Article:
Making a difference with sustainable fashion
Sustainability is becoming important in every business sector around the world. We need to protect our planet and its resources, and people are becoming more aware of the impact products have on the environment. Fashion is a huge business, so it’s important that it makes a show of getting on the sustainability train. What is sustainable fashion though?
What is sustainable clothing?
Sustainable is quite a vague term, something that companies use to their advantage. The fashion industry is responsible for a relatively large portion of greenhouse gases, with modern materials such as polyester being derived from plastics. Then there’s the milage – a lot of cheap fashion is brought over to the UK from places such as China and India. Ethics should also be brought into consideration, with the abundance of sweatshops producing cheap clothing. To be classed as sustainable, all of these things and more need to be considered and addressed.
A major step in sustainability when it comes to fashion is using natural materials. Even if something is made from cotton though, there are still levels of sustainability. Are chemical dyes used? Does the cotton-making process use gallons of water? By choosing organic cotton and natural dyes you can negate some of these problems.
Some companies are using recycled plastic to make materials now, but these can shed microplastics and cause a whole other set of problems. Viscose is made from tree pulp, which can be sustainable, but the chemicals used in its production are an issue.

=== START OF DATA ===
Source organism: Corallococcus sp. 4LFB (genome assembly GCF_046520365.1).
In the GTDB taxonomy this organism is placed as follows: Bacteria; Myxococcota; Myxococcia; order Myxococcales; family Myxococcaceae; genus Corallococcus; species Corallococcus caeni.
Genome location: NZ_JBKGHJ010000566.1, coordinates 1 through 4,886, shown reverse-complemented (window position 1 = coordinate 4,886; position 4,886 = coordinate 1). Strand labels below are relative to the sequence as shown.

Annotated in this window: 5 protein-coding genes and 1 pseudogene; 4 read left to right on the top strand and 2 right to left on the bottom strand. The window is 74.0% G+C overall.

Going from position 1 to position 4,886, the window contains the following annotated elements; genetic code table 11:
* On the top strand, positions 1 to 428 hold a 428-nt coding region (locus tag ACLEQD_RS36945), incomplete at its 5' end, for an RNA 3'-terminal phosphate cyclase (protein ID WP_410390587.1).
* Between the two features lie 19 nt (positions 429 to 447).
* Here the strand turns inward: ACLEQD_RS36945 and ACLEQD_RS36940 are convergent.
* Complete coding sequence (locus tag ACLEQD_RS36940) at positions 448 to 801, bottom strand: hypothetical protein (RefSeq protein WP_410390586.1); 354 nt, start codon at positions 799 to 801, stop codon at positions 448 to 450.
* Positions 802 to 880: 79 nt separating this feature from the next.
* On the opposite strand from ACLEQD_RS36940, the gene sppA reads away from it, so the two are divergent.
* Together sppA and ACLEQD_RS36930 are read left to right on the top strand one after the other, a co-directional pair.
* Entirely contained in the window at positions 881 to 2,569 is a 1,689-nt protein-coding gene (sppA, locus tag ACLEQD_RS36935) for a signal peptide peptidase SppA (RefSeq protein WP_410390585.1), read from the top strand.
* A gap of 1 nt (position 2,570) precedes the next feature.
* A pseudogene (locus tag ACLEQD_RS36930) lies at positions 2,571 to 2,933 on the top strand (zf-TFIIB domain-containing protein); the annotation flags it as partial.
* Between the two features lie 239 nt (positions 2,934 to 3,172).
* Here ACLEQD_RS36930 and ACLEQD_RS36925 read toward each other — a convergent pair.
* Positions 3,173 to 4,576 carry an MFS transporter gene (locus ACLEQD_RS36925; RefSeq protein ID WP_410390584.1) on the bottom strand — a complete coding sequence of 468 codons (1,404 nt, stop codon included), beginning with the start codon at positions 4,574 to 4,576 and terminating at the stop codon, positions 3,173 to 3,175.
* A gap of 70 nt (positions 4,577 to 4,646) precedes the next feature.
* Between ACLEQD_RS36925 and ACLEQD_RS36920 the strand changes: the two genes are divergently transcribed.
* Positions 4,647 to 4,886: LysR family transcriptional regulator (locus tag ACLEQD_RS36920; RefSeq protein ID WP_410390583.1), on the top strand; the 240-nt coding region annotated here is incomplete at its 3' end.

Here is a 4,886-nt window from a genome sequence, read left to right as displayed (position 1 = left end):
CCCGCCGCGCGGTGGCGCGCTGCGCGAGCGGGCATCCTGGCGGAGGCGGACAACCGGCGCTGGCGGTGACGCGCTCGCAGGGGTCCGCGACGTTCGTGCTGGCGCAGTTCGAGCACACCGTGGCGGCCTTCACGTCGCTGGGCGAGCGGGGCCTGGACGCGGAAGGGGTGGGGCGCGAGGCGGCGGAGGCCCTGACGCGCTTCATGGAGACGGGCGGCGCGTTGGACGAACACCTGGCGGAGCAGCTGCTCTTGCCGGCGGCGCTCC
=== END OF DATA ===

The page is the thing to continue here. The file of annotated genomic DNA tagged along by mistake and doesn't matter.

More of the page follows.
Fast fashion has had its day. People are starting to realise that throw-away clothing isn’t such great value after all. One of the best ways to choose sustainable women’s clothing is to buy good quality items that will last for years. They may cost more, but if you get three times as much wear from them, it’s worth it, and less material goes to landfill.
Choosing a sustainable clothing brand
When looking for a brand you can trust to buy sustainable men’s clothing or sustainable women’s clothing, it’s worth doing some research. Beware of greenwashing though – a lot of companies are using green buzzwords in their campaigns without backing them up. Look for information about production methods and sustainability promises. Companies that are proud of their efforts are usually quite transparent about these things.
Reuse and recycle
New-to-you can be just as good as brand new and is the ultimate in sustainability. Clothing in excellent condition can be bought second-hand, and you can make some money yourself by selling items that no longer fit or don’t suit you. If a garment has had better days, there are still alternatives to throwing it in the bin. Firstly, can it be mended? If sewing isn’t your forte, there are people offering clothes-mending services. If it’s too far gone, give it to a charity shop or clothing bank as they can sell scrap material.